Is Suffering Essential

July 13th ~ There are so many varieties and complications and degrees of suffering.  We all know that.  You know it very well, and we carry this burden right through life, practically from the moment we are born until the moment we collapse into the grave . . . .

If we say that it is inevitable, then there is no answer, if you accept it, then you have stopped inquiring into it.  You have closed the door to further inquiry; if you escape from it, you have also closed the door.  You may escape into man or woman, into drink, amusement, into various forms of power, position, prestige and the internal chatter of nothingness.  Then your escapes become all-important; the objects to which you fly assume colossal importance.  So you have shut the door on sorrow also, and that is what most of us do. . . .  Now, can we stop escape of every kind and come back to suffering? . . . . That means not seeking a solution for suffering.  There is physical suffering–a toothache, stomachache, an operation, accidents, various forms of physical sufferings that have their own answer.  There is also the fear of future pain that would cause suffering.  Suffering is closely related to fear, and without comprehension of these two major factors in life, we shall never comprehend what it is to be compassionate, to love.  So a mind that is concerned with the comprehension of what is compassion, love, and all the rest of it must surely understand what is fear and what is sorrow.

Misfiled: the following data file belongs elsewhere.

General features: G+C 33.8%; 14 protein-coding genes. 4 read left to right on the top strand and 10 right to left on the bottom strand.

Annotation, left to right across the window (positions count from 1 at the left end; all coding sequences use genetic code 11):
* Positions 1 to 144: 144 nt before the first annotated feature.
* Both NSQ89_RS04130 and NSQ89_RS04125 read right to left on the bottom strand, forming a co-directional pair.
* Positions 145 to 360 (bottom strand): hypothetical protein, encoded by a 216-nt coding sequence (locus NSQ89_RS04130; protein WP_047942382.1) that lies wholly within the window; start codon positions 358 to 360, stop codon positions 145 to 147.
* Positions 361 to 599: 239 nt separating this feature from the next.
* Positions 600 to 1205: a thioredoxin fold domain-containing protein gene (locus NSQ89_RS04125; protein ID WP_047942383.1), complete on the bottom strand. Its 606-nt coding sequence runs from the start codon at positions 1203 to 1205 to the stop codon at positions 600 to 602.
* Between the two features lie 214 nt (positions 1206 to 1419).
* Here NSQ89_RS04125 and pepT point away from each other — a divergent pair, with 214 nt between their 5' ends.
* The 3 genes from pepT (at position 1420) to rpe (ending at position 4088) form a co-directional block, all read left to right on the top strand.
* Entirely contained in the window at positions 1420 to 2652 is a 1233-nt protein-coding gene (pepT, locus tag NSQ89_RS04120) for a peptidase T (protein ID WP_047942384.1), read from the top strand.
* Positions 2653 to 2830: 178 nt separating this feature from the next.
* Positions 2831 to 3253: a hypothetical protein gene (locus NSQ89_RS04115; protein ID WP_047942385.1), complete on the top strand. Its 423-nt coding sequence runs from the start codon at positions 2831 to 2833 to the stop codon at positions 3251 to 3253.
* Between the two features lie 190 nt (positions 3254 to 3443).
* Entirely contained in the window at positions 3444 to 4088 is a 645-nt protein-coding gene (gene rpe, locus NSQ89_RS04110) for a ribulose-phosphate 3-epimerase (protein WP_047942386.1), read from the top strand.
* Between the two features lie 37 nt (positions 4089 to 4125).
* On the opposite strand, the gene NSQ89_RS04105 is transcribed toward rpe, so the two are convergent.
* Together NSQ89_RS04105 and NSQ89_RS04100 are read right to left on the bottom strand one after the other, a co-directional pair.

December 27th, 2019 ~ Not seeking a solution to suffering, K says.  This is challenging.  Understanding suffering leads to understanding compassion and love.  We tend to focus on compassion and love first as a solution.  It feels like when we focus on suffering, we won’t come out of it.  That our society isn’t set up for us to suffer for too long.  We have to get back on the horse and be productive.  He talks about physical pain in the video “What is Guilt?.”  If our pain is too much, we can’t stay with it.  We seek help like with a toothache.  But with psychological pain, we ask ourselves can we stay with it.  Can we stay with our suffering and fear?  We will surprise ourselves.


As in most posts on, italicization of words refers to the words of either Jiddu Krishnamurti or Albert Low.  The website writer’s words are in regular text.

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